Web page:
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Cooking Up an Urban Oasis

Gracia Studio designs a culinary arts center in Tijuana that brings the outside in, creating a learning environment students actually want to attend.

By AnnMarie Martin

Gracia Studio designs a culinary arts center in Tijuana that brings the outside in, creating a learning environment students actually want to attend.



The 894-square-meter Culinary Art School in Tijuana, seated just south of San Diego in the Mexican state of Baja California, has to count its blessings. While it certainly benefits from gorgeous weather conditions, the surroundings leave a little something to be desired.

Situated in the middle of vacant lots, "the challenge was to make it more interesting," says Jorge Gracia, principal of Gracia Studio, the design and construction team that developed the new building for the school, which originally started in a home.

"We wanted to make it so that when you're inside the school, it feels like you're in an area that's already developed. The challenge was to create more of an urban area once you are inside."

For Gracia and his team, that meant creating communal areas that embraced the outdoors, instead of shutting it out. They created a plaza in the center of the complex which includes a water feature and serves as the main focal point of the school, where anyone can view all four kitchens at any time, as each is surrounded by glass walls. And because students, faculty and visitors are surrounded by and seeing the culinary arts in practice all the time, Gracia feels they are truly living the culinary experience.

The extensive use of glass and the incorporation of more intimate spaces off of certain classrooms also take advantage of the outdoors and weather. A concrete terrace sits outside the auditorium for students and visitors to observe their professors' work.

With four kitchens, six classrooms, a wine cellar and an auditorium—both of which also serve as classrooms—there are currently no plans to expand, as the school's leadership believes in quality over quantity when it comes to teaching and providing personal attention to each student. However a second design phase scheduled for the coming year includes plans for a fire pit in the plaza, a garden where students can grow their own vegetables and fresh herbs, as well as a residence for chefs who travel from around the globe to teach at the Culinary Art School.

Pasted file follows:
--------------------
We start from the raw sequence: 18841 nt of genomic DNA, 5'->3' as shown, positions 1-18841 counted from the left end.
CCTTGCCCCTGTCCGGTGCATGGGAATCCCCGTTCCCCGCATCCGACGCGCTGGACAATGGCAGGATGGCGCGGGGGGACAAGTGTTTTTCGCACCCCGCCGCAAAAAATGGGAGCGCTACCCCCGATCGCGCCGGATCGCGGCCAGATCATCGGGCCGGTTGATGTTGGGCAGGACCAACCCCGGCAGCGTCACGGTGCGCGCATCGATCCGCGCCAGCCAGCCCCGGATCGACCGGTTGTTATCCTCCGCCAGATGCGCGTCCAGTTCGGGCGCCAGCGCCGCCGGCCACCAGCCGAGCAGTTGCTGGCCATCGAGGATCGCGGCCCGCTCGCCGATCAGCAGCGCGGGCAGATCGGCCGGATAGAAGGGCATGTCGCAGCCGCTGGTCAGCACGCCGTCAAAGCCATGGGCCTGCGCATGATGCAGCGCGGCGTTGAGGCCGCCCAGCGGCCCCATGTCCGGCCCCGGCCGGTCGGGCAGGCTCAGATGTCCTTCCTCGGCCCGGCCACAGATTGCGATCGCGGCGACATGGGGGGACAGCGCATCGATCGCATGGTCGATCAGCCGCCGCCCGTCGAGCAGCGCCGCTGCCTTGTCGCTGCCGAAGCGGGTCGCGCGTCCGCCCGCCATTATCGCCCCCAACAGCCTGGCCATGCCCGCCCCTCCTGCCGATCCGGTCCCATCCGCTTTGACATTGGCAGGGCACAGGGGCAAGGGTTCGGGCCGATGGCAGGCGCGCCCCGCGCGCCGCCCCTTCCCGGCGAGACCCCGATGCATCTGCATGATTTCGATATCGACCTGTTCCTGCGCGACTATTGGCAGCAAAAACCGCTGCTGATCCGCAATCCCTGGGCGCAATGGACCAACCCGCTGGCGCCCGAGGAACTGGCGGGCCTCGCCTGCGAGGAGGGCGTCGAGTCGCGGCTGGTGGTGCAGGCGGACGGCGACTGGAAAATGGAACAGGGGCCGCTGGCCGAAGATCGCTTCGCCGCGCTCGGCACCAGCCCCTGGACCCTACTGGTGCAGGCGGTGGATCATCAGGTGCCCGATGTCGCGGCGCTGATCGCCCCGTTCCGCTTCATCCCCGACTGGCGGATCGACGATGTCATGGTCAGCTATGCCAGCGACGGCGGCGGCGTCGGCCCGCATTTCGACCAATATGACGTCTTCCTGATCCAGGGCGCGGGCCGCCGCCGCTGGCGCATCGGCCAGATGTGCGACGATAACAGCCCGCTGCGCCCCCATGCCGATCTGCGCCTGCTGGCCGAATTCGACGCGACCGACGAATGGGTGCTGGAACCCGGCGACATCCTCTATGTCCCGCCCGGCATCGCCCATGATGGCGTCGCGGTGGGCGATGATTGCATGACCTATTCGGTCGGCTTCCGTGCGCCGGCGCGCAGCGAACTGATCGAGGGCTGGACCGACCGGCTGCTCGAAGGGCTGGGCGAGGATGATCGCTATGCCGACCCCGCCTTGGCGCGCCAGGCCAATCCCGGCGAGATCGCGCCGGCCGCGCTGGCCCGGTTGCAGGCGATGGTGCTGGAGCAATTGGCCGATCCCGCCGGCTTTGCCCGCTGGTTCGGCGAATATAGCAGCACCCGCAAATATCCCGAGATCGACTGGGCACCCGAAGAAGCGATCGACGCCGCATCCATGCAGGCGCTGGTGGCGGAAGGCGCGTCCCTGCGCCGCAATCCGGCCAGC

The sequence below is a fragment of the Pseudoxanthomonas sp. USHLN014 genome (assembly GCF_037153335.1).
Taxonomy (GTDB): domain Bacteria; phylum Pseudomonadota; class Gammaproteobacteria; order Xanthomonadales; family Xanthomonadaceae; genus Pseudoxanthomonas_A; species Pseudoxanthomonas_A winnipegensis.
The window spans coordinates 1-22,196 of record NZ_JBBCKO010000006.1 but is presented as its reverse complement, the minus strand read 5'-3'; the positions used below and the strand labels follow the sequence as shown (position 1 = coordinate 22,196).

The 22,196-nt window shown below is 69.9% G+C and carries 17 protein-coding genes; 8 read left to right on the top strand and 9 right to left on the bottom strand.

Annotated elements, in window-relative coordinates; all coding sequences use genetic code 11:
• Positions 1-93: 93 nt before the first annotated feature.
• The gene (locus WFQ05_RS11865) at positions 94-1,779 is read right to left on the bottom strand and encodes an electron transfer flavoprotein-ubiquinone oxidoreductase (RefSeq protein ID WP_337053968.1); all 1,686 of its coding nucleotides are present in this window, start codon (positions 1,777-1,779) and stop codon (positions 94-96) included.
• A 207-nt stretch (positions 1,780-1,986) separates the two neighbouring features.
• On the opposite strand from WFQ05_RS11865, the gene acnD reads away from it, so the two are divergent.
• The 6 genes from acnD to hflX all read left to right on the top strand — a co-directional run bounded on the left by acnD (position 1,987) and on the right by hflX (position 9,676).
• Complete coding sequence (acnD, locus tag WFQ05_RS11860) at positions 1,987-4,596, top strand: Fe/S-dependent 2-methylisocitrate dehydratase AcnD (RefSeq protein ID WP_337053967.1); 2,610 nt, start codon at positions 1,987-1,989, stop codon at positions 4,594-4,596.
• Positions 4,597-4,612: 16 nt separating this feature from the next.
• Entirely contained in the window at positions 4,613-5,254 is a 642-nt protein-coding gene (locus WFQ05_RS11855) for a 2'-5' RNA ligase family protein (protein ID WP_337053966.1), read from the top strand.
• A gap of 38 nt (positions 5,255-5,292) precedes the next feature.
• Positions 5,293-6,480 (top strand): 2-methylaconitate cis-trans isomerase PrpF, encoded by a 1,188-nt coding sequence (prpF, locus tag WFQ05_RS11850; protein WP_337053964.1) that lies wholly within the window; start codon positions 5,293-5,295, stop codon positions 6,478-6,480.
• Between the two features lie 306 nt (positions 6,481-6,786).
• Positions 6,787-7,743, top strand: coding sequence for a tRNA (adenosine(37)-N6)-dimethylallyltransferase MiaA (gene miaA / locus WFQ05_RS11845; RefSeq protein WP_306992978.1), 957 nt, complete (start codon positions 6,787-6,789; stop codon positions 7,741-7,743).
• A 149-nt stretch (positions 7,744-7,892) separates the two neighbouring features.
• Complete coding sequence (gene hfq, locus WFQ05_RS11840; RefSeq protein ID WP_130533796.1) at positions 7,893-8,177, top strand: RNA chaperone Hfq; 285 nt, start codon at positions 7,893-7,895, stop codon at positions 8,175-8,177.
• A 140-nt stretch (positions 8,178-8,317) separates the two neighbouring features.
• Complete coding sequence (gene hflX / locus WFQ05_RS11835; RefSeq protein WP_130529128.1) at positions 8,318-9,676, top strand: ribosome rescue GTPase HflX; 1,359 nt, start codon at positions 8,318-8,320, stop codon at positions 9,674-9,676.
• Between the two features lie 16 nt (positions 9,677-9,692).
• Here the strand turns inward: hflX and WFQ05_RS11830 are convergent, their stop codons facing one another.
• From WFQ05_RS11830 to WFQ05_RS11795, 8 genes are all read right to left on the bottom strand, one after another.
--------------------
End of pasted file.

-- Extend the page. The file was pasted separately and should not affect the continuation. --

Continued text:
Keeping in line with Gracia Studio's other work in Mexico, the complex's design has been kept simple, with the emphasis being placed on unique and novel uses of material.

"The concept is very linear because we do the construction as well in our projects in Mexico. So we do the designs very square normally and we try to experiment with materials. We used garapa wood from Venezuela—a very hard wood similar to ipe but a little lighter-colored," Gracia says. Corrugated steel was used on the kitchen areas and exposed off-form concrete was also highly utilized for its texture and strength.

In the classroom corridor polycarbonate panels were used on the walls, which were then painted black. They appear to be black walls during the day, but the secret is that balusters of fluorescent tubes were inserted into the panels, so at night the walls convert into light sources. There are no lights installed on the corridor ceilings.

But perhaps the most important element to consider for a cooking school in a hot climate like Mexico's is the HVAC system. "The kitchens are the more complicated areas, of course, because of all the exhaust they produce," explains Gracia. "They had to be designed so that the air conditioning doesn't extract the exhaust." In order to prevent that, the main AC system was separated into two units, one being for two of the classrooms and the other for the auditorium. Each subsequent classroom has its own smaller system that can be controlled separately, which helps to save on energy. Amazingly enough, thanks to a thoughtful HVAC design that relies heavily on cross ventilation, only one of the classrooms—the one that houses the stoves—is currently utilizing the school's AC units.

The orientation of the buildings is also beneficial, in terms of energy efficiency. All of the glass in the kitchens faces north, so it never gets direct sun. The doors of the classrooms are facing south, but the corridor in the middle of them gives shadow to their walls.

Another point of pride for Gracia is that almost every piece of furniture and product has been custom designed by him and his team. "[The school] wanted everything designed, nothing bought, and that's the way we like it." The bathrooms are a great example of this, with custom-made partitions of steel and oak, as well as sinks made from steel plates, painted with car paint. All of the furniture in the wine cellar, including the wine rack, was also custom made.

"We get into all the details," Gracia says. "In Mexico, we do the construction as well, so there's a lot of things we can decide onsite. Sometimes you can't do that in the U.S. because of contractors and all the other parties involved."

With no caps on their creativity Gracia Studio will pay just as close attention to the details on phase two as they did for the first, creating an environment that let's students cook up their culinary creations in an urban oasis.

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the culinary art school
Paseo del Río 7126,
3era. Etapa Zona Río,
Tijuana B.C.
México 22224


architecture + interior design

Gracia Studio
6151 Progressive Ave.
Suite 200
San Diego CA 92154
(619) 795-7864

Arq. Jorge Gracia, principal
Jorge Gracia, associate
Javier Gracia, associate
Jonathan Castellon, associate


Luis Garcia